“Well. Exceptions can always be made.” When Micah didn’t answer, he continued, “It’s just that, I’ve visited many poets over the millennia, and none of them ever seemed to want to write anymore once I show up. They have so much to say about me before we meet, but when we finally do it’s almost as if they’re disappointed. It’s a little disheartening, you know? No pun intended. No, wait.” He poked himself in the chest, then looked at his hand as if in wonder. “I forgot I looked like this now. It used to be all bones.”

“What happened?”

Death shrugged. “I got bored. So. You want the gig?” He was peering at Micah expectantly, like he was waiting for a parent’s verdict on the quality of a watercolor of his house, family, and dog.

Micah tried to summon the inner fire that had propelled him when he was breathing, but found it missing. No, not missing: quenched. For the first time in his memory, he was utterly content. “No. Thanks, though,” he said, discovering the thought as he spoke. “I don’t think people want to know what death’s really like. They’d much rather imagine it for themselves.”

Death’s face fell. “Oh. Okay. Well, we should probably go.”

He walked through the closed door. Micah followed him into the messy living room and out into the musty hallway that seems to be the standard in all college apartments. Just before they reached the parking lot he said, “How come you, you know.” He made jazz piano motions with his fingers. “I mean, isn’t that just a waste of energy?”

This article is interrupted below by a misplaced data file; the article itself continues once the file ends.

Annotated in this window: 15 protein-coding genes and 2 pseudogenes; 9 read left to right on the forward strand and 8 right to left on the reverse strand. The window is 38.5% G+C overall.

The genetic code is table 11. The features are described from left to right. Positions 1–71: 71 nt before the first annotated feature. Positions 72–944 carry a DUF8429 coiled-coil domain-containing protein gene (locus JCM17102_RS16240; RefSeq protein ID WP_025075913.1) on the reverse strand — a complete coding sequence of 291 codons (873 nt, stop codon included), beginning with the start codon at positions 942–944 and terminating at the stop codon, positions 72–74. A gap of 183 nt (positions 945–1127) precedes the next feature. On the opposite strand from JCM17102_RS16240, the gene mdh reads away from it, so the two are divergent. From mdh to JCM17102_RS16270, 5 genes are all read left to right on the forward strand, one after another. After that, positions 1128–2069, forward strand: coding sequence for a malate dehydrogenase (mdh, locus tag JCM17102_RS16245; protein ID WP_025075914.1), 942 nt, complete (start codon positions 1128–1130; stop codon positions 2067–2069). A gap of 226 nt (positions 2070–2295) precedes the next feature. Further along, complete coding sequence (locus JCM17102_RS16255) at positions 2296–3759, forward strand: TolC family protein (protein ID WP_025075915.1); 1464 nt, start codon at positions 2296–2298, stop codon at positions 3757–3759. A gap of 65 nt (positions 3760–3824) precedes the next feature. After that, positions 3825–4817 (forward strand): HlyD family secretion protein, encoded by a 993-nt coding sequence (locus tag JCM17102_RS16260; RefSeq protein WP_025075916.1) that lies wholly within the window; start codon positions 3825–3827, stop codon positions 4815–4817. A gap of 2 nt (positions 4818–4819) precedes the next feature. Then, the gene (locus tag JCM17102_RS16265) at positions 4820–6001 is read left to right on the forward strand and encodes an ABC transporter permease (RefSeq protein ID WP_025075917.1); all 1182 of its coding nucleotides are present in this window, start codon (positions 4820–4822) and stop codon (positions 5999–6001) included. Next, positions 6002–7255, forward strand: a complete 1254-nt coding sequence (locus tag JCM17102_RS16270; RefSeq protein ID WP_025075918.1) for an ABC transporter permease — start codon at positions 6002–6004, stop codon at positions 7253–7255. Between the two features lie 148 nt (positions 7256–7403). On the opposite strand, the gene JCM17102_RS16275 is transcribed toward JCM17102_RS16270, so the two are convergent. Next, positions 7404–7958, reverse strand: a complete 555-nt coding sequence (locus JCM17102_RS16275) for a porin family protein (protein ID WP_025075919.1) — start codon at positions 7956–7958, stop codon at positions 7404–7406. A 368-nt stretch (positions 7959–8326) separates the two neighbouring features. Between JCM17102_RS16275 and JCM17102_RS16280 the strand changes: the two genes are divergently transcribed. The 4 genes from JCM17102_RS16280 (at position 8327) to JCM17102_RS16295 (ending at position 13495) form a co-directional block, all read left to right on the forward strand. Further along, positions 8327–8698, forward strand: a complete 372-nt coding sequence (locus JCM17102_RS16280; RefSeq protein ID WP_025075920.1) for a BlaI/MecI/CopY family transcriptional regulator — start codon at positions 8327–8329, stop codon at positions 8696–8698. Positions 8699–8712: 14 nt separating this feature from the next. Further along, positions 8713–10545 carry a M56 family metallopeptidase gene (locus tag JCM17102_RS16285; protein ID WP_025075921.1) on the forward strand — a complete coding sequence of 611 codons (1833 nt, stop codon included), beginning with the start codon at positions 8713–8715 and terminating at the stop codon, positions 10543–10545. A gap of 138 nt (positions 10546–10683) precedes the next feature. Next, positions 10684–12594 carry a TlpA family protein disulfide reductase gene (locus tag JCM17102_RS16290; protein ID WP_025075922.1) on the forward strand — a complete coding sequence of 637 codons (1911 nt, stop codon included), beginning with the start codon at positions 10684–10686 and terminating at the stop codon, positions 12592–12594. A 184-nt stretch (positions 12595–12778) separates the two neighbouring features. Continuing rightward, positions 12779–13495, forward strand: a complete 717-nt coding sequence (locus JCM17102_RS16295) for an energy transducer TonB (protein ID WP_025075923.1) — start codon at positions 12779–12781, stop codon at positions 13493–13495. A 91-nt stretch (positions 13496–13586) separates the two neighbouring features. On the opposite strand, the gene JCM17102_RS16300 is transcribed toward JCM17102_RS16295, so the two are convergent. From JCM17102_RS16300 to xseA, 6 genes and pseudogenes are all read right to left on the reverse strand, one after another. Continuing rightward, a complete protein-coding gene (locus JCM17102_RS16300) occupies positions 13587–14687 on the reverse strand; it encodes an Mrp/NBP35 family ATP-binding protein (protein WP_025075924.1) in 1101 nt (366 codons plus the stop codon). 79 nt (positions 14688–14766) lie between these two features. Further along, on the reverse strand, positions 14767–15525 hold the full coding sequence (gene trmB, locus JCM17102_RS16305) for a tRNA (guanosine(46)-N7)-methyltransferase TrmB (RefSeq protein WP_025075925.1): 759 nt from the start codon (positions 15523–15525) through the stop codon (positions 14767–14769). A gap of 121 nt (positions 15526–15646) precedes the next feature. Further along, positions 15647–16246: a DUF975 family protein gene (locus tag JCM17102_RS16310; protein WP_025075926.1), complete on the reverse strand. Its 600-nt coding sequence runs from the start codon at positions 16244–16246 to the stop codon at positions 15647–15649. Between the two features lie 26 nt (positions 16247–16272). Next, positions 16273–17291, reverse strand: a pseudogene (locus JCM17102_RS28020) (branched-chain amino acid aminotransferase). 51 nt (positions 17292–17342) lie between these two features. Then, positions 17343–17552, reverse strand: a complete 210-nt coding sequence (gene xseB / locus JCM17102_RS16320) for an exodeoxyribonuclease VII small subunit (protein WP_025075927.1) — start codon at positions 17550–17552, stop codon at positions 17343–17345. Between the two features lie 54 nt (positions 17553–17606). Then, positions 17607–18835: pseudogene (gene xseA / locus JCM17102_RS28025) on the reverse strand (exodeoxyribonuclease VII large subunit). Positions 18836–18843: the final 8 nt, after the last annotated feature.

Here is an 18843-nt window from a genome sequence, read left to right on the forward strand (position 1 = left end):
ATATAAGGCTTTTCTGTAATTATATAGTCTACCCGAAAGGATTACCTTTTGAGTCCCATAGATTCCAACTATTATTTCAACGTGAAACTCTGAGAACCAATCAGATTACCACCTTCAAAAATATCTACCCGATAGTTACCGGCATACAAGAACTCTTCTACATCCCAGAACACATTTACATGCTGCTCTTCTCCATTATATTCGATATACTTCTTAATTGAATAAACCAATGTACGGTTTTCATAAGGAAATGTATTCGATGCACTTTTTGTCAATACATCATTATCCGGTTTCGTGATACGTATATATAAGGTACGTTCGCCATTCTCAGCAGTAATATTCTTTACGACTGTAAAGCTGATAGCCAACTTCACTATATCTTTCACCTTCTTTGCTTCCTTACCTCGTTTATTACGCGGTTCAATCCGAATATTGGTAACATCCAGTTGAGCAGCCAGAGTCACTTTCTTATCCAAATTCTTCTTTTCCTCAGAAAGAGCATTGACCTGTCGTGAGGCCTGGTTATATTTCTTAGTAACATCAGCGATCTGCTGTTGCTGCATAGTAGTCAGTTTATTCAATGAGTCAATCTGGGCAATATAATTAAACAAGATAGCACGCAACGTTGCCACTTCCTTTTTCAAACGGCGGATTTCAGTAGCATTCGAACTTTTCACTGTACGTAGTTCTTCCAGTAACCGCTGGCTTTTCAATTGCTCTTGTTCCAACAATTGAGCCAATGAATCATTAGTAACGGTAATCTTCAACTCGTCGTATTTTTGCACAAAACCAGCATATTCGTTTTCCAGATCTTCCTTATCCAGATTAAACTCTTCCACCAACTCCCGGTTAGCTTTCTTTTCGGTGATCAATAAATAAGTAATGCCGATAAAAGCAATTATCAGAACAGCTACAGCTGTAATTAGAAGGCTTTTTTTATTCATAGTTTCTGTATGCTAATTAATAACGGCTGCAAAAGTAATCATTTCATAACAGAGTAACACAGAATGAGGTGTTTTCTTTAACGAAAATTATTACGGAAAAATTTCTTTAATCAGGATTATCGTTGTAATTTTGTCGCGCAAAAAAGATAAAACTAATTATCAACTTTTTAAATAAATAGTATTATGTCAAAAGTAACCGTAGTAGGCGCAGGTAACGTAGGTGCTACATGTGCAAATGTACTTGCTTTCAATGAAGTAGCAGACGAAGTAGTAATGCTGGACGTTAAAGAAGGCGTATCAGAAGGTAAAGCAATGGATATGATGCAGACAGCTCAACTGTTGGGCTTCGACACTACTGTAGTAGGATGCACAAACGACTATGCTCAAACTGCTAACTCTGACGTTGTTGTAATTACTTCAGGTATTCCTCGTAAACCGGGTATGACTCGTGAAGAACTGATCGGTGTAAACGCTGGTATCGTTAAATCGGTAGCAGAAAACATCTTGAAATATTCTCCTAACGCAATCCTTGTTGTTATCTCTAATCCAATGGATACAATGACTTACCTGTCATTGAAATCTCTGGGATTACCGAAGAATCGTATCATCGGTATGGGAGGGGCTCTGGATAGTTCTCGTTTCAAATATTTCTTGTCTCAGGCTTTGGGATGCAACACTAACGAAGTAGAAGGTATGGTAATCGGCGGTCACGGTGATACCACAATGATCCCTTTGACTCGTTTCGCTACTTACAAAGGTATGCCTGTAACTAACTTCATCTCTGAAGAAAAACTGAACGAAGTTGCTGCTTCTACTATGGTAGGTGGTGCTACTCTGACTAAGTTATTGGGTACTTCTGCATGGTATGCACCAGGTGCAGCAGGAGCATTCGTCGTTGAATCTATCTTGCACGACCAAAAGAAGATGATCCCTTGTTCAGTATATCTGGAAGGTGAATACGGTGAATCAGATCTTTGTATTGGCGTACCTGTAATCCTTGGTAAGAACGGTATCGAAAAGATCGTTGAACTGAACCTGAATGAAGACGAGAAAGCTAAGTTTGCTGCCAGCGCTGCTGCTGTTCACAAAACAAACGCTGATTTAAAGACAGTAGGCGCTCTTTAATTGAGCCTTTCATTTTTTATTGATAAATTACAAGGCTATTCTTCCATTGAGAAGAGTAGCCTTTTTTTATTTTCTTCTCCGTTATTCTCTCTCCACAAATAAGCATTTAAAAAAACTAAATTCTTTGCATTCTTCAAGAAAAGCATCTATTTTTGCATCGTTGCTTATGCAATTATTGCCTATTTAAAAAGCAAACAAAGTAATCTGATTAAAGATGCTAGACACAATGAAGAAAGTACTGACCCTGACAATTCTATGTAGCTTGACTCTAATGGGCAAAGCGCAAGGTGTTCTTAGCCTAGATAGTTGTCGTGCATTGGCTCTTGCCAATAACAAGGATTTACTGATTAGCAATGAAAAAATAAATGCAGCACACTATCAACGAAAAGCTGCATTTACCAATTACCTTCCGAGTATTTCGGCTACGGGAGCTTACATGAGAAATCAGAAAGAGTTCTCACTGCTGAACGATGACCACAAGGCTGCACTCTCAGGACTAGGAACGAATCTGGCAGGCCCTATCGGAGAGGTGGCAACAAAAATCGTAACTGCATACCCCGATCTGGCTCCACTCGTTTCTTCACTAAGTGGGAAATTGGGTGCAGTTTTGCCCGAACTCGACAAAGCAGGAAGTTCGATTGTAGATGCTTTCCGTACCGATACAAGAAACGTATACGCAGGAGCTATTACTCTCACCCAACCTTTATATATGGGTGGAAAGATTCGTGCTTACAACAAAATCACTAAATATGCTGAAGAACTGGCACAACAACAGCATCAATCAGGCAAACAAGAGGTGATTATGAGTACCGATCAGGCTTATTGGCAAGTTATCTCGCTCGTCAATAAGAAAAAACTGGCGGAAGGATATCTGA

“What’s to waste? You’re already dead.” Death stepped out into the sunlight and stretched. “And it usually helps people feel better.”

Micah thought about this, then nodded once and said, “Okay.” And then he was gone.
liesinwriting: (Default)
2012-08-02 12:52 am
Entry tags:

Fiction - In the Graveyard

The cold metal cemetery gates clicked and squeaked like the gears of a massive clock when Koda pushed through them. Damp leaves squelched as his bare feet pressed them into the mud. A wind from the lake brought the scents it had caught as it traversed the city and dropped them into the graveyard like liquids through a sieve. He smelled the thinnest first, exhaust and pavement, and then fried foods and rainwater, and brick, almost as an afterthought. Tires splashing through puddles, the gate swinging with the wind on its hinges, the trees whispering; and above him, the sky, occluded by the moon, bright and overbearing, washing out the stars but throwing the black clouds below into sharp relief. Had he a thesaurus he may very well have sat down right there to compose a scene. He didn’t, though.

He liked the word “occluded.” Saying it aloud made him feel like he’d unlocked some secret of the universe. Occluded. “Hidden” was so passé, after all. Nobody would occlude something on their own merit, but everybody has something to hide. To occlude something was to take it beyond hidden, to bring it to a place where most people wouldn’t even look, to the veiled heart of language that churned silently and efficiently beneath its banal, useful skin. Nobody at school would understand it, either, which just made it better. Koda had gotten over how he had no real friends, and how everyone his age seemed to treat him like he was carrying a social Ebola virus. When he talked, other kids looked at him like he was crazy, and when they talked it was never to him, even if he was their subject, as he felt he often was.